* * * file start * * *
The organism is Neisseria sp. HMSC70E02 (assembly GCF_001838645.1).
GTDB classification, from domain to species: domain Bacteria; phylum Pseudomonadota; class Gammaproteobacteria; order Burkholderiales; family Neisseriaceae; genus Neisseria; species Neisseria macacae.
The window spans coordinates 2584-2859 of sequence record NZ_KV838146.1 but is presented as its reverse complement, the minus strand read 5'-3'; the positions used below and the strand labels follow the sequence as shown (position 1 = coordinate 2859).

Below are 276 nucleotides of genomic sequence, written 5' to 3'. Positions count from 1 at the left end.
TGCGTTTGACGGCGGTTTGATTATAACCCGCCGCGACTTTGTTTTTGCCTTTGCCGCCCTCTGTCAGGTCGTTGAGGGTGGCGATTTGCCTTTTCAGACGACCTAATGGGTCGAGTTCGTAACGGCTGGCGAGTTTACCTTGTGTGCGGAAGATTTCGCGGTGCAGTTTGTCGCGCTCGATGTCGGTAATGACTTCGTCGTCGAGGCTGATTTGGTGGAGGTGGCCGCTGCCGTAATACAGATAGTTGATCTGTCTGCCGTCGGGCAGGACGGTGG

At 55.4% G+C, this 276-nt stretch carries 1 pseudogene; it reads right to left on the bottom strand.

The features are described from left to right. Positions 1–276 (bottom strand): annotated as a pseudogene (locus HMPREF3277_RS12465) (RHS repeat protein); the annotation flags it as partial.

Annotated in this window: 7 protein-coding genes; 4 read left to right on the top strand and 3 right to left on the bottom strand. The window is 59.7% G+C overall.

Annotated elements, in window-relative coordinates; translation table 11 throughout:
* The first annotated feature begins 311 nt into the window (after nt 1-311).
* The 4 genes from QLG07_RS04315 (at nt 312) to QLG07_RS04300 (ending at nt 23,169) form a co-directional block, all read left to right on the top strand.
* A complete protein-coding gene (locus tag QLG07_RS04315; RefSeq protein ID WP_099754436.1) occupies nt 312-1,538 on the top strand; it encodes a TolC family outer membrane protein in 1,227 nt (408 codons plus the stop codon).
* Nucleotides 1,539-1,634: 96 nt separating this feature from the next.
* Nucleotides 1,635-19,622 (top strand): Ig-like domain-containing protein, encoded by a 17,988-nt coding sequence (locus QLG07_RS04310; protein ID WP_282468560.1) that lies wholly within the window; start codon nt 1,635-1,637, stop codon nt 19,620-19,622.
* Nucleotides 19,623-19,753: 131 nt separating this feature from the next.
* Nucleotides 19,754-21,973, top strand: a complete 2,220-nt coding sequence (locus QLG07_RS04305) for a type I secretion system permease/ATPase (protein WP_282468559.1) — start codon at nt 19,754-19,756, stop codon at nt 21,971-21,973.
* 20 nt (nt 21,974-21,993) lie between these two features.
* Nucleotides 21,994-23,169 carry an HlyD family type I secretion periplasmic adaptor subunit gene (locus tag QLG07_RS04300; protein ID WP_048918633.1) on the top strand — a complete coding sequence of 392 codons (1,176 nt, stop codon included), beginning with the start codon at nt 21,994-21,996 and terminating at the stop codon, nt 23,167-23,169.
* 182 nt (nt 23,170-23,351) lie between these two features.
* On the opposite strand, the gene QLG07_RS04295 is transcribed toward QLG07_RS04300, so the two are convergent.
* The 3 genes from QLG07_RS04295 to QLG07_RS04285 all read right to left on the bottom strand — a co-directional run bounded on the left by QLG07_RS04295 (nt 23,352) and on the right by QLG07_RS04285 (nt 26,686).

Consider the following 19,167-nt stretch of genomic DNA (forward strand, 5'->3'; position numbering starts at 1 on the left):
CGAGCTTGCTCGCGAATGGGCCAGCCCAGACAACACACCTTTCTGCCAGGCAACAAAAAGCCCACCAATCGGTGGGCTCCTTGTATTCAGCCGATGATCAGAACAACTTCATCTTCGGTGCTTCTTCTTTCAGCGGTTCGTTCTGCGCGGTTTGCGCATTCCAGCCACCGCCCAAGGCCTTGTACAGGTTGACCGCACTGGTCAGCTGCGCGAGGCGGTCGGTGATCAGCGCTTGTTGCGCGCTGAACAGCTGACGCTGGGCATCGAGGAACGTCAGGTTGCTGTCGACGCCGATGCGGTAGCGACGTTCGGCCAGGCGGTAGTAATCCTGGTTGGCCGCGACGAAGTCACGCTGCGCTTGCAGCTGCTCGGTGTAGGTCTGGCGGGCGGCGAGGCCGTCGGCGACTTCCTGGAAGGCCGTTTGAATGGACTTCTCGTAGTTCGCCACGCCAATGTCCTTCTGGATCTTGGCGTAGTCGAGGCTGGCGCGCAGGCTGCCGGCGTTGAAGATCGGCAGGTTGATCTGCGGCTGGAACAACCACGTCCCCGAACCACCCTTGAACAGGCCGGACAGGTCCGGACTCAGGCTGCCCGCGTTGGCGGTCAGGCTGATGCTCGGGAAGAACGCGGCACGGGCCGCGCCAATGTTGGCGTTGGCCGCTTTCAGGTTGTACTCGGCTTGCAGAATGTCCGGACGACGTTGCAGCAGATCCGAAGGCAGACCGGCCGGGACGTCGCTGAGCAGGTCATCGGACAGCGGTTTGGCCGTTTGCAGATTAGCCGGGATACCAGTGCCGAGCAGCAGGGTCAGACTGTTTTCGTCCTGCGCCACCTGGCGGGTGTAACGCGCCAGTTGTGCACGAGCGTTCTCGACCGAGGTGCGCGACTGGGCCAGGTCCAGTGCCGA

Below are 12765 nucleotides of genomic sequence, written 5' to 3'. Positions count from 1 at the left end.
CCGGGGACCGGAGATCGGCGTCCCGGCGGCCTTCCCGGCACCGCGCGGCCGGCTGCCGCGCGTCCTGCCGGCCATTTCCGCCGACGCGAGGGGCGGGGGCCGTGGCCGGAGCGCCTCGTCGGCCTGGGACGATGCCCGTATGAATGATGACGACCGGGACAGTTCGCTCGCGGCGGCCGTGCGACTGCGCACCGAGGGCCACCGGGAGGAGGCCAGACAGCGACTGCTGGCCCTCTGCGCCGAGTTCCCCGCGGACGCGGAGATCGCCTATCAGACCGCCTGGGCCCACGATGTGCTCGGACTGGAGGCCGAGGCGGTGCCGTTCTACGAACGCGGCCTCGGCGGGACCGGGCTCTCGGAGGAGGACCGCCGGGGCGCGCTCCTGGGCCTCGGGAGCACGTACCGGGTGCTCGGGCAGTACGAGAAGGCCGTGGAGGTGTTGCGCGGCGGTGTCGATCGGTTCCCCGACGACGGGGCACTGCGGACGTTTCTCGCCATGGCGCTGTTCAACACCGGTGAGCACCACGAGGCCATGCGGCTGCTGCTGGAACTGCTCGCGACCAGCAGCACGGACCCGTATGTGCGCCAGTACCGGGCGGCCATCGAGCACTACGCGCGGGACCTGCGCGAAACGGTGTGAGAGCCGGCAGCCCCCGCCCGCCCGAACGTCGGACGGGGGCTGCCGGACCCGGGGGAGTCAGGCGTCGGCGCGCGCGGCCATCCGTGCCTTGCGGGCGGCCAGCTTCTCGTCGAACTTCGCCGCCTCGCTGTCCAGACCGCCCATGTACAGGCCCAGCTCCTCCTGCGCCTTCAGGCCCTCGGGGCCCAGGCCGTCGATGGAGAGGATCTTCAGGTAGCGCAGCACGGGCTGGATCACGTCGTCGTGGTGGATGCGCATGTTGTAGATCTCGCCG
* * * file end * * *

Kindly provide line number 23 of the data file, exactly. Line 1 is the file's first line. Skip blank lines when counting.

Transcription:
CGAGCTTGCTCGCGAATGGGCCAGCCCAGACAACACACCTTTCTGCCAGGCAACAAAAAGCCCACCAATCGGTGGGCTCCTTGTATTCAGCCGATGATCAGAACAACTTCATCTTCGGTGCTTCTTCTTTCAGCGGTTCGTTCTGCGCGGTTTGCGCATTCCAGCCACCGCCCAAGGCCTTGTACAGGTTGACCGCACTGGTCAGCTGCGCGAGGCGGTCGGTGATCAGCGCTTGTTGCGCGCTGAACAGCTGACGCTGGGCATCGAGGAACGTCAGGTTGCTGTCGACGCCGATGCGGTAGCGACGTTCGGCCAGGCGGTAGTAATCCTGGTTGGCCGCGACGAAGTCACGCTGCGCTTGCAGCTGCTCGGTGTAGGTCTGGCGGGCGGCGAGGCCGTCGGCGACTTCCTGGAAGGCCGTTTGAATGGACTTCTCGTAGTTCGCCACGCCAATGTCCTTCTGGATCTTGGCGTAGTCGAGGCTGGCGCGCAGGCTGCCGGCGTTGAAGATCGGCAGGTTGATCTGCGGCTGGAACAACCACGTCCCCGAACCACCCTTGAACAGGCCGGACAGGTCCGGACTCAGGCTGCCCGCGTTGGCGGTCAGGCTGATGCTCGGGAAGAACGCGGCACGGGCCGCGCCAATGTTGGCGTTGGCCGCTTTCAGGTTGTACTCGGCTTGCAGAATGTCCGGACGACGTTGCAGCAGATCCGAAGGCAGACCGGCCGGGACGTCGCTGAGCAGGTCATCGGACAGCGGTTTGGCCGTTTGCAGATTAGCCGGGATACCAGTGCCGAGCAGCAGGGTCAGACTGTTTTCGTCCTGCGCCACCTGGCGGGTGTAACGCGCCAGTTGTGCACGAGCGTTCTCGACCGAGGTGCGCGACTGGGCCAGGTCCAGTGCCGA